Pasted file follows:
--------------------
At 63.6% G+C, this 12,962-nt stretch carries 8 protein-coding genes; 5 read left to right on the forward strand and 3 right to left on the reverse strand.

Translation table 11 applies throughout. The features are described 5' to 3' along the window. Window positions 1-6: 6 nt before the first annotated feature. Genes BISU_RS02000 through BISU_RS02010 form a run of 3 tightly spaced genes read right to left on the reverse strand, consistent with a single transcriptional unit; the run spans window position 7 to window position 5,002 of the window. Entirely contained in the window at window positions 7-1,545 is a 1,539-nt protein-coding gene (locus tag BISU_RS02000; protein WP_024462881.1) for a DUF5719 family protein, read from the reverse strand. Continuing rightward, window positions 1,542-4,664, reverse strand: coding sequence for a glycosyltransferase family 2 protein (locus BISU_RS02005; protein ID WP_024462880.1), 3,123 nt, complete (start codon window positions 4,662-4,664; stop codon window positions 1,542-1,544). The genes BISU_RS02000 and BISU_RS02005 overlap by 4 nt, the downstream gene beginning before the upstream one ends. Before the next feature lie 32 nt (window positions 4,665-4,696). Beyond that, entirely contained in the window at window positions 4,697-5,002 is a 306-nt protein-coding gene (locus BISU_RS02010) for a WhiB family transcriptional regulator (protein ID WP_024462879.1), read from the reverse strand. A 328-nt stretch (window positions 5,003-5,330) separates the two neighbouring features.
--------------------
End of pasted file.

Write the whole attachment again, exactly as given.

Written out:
At 63.6% G+C, this 12,962-nt stretch carries 8 protein-coding genes; 5 read left to right on the forward strand and 3 right to left on the reverse strand.

Translation table 11 applies throughout. The features are described 5' to 3' along the window. Window positions 1-6: 6 nt before the first annotated feature. Genes BISU_RS02000 through BISU_RS02010 form a run of 3 tightly spaced genes read right to left on the reverse strand, consistent with a single transcriptional unit; the run spans window position 7 to window position 5,002 of the window. Entirely contained in the window at window positions 7-1,545 is a 1,539-nt protein-coding gene (locus tag BISU_RS02000; protein WP_024462881.1) for a DUF5719 family protein, read from the reverse strand. Continuing rightward, window positions 1,542-4,664, reverse strand: coding sequence for a glycosyltransferase family 2 protein (locus BISU_RS02005; protein ID WP_024462880.1), 3,123 nt, complete (start codon window positions 4,662-4,664; stop codon window positions 1,542-1,544). The genes BISU_RS02000 and BISU_RS02005 overlap by 4 nt, the downstream gene beginning before the upstream one ends. Before the next feature lie 32 nt (window positions 4,665-4,696). Beyond that, entirely contained in the window at window positions 4,697-5,002 is a 306-nt protein-coding gene (locus BISU_RS02010) for a WhiB family transcriptional regulator (protein ID WP_024462879.1), read from the reverse strand. A 328-nt stretch (window positions 5,003-5,330) separates the two neighbouring features.